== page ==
Filed under: printmaking | Tags: art, artist, chine colle, print, printmaking, woodblock printing
Last night’s woodblock class was pretty good. I had a new block to incorporate into the mix, luckily. I also spent the whole time printing, which is what I like to do. I ALSO got to choose the colors, which is good. Sometimes, I just use the colors that have been put out. Last night, however, I selected the colors, which made a big difference for me. I prefer when the colors are more transparent. It seems that many of the colors that we use (which are previously mixed colors) have some white in them, which makes them a bit opaque. This isn’t the effect that I want. Perhaps next week, I’ll ask to mix in some transparent medium.
Here is the first one that I did:
I have no idea why the picture has such an orange cast to it. Anyway…this print started with the yellow layer, then I printed the dark brown block, and last I printed the teal block. I was moderately happy with it. I felt that the white was too constrained, though, so I tried again:
I’m happier with the white in this print. Here is a detail of it:
As I only have two carved blocks in this series and of this size, I sort of ran out of ideas of what to do (besides mixing more colors). I tried to experiement a little, but I wasn’t happy with the outcome:
Ech. Needs work. In mulling over ideas with my super helpful teacher, I felt that adding some “chine colle” or collage would help. So, I took another piece of paper, and just started randomly printing on it. I plan to rip up this paper and layer it onto the print above, in an attempt to help it along. Here is the sacrificial page:
Kind of interesting, in an off-kilter sort of way. I ran out of time, and couldn’t do more layering. I also ran out of the bright ochre color. Too bad! I’ll see if I can mix up more next week. I do like these colors together, though. I also hope that I can carve another block.
It’s going to be another sweltering day. I can already feel my brain dulling with the pending heat.
Can anyone out there recommend some interesting woodblock artists to look at?
Anyone out there also doing printmaking? (Do you have a website that I can look at?)
If any of you out there have either an ipad or an iphone…there is an app that I would LOVE to have. It’s “Wreck this App” by Keri Smith. She is that super cool, highly unconventional author. It’s basically an app for making crazy, messy art. So fun!!!! If anyone out there gets it, let me know how it is. I want it…but alas…no iphone! Here is the link to her blog which has a video on it. What do you think???? So fun, right????? I want it!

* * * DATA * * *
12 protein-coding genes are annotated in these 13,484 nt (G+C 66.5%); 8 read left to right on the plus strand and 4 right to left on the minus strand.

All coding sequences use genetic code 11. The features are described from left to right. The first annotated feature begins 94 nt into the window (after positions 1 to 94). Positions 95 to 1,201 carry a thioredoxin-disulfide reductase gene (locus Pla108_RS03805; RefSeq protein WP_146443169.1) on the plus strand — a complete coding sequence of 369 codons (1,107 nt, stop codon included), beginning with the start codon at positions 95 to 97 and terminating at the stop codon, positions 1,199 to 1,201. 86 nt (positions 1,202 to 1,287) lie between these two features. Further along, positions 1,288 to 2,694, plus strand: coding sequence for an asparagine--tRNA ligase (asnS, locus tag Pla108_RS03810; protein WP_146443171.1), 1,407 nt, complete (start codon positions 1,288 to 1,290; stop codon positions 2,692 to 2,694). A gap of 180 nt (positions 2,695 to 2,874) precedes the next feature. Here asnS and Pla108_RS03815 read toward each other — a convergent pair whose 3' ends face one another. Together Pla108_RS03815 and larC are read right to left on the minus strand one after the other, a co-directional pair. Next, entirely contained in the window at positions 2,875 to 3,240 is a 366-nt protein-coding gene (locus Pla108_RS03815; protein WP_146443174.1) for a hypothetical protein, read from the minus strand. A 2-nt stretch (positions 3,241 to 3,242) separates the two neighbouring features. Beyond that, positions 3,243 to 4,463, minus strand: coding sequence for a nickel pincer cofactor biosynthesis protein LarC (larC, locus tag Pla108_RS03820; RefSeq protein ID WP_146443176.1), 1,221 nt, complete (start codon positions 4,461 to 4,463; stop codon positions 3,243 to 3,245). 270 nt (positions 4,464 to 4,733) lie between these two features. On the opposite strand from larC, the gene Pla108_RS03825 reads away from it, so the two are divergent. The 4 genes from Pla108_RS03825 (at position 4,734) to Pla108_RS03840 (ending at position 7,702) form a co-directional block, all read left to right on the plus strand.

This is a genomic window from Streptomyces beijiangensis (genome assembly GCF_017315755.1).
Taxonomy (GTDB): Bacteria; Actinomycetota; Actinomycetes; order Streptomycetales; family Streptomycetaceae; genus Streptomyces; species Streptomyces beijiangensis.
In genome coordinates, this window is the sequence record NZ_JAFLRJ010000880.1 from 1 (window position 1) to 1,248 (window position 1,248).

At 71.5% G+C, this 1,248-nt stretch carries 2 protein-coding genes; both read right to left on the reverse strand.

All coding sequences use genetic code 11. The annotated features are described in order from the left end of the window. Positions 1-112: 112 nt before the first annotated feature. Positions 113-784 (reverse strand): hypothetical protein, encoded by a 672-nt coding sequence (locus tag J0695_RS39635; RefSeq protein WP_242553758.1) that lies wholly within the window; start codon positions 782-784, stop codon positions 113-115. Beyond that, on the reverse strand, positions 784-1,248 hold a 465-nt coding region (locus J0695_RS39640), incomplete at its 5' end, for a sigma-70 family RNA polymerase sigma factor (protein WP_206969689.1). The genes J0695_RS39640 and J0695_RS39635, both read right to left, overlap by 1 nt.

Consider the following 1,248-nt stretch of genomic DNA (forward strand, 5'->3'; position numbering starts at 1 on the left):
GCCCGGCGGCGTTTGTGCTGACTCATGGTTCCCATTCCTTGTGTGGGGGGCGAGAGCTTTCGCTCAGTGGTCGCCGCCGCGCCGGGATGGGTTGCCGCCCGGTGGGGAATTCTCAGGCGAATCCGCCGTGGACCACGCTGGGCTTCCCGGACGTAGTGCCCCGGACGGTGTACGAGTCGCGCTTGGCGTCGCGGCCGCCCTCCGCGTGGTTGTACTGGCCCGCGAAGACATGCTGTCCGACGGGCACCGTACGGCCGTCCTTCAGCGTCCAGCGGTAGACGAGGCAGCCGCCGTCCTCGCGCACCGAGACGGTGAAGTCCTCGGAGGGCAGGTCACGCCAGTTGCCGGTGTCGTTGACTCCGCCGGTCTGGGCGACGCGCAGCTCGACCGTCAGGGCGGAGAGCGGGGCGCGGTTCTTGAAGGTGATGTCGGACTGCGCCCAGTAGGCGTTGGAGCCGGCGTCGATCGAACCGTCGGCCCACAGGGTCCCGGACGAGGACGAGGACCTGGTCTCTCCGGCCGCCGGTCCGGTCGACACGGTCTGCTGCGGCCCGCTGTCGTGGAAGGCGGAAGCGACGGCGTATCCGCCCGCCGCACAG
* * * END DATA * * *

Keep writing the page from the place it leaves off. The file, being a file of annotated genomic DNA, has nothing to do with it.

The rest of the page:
Filed under: printmaking | Tags: art, artist, chine colle, croissants, print, printmaking, woodblock printing
Last night, I had my woodblock printing class. I managed to get my act together and finish a block for printing. I was initially sort of lukewarm about the block, as it seemed sort of flat and 2D to me. But, after printing it, I think that it is interesting. The first printing was with some chine colle, or additional handmade papers collaged into it. My teacher provided the colored papers. Here is that print:
It’s a bit of an overcast day, so it’s hard to get the colors right. This image seems a little dark to me, even after I lightened it a bit! The red paper is a scrap of beautiful handmade paper that my teacher had. The small green piece is a scrap of paper that had been used in previous prints. I’m really happy with this.
Then, I started layering this block with a small block. I printed this small block at the last class. It needed a lot of “cleaning up”, which means that there were parts of the block that were printing that I did not want to print. So, I had to carve more to get rid of those stray marks. Here it is:
I may try to print this one again, as I think that it would be better without the black, and with more white in it. Here is a detail:
This last print begain with a ghost print of the large, blue block. Then, I layered on some red with ripped paper stencils:
I think that my teacher liked this one. I tend to overwork things, so I decided to just leave this one alone and not do anything further. Here is a detail:
I like woodblock printing. I think that having a class once a week is good, but it does add stress to the process. I mean, you have to have something finished each week, or else you will waste your time at class carving. I try to use class time to print, as that is a rare opportunity to use the press. I can carve at home, but I can’t print with a press at home. I think that the carving would be more meditative for me, if I wasn’t rushing to finish a block for class! So, I can imagine that having one’s own press would help, even when carving.
Someone recently sent me this fabulous link to watch someone baking croissants. Please watch, as it’s fascinating! It’s kind of scary how much butter in involved. Anyway, I thought that if I ever get a press…and if I ever decide to stop printmaking, I could use my press for flattening out dough for pastries…who needs a rolling pin when you have a piece of precision equipment, right?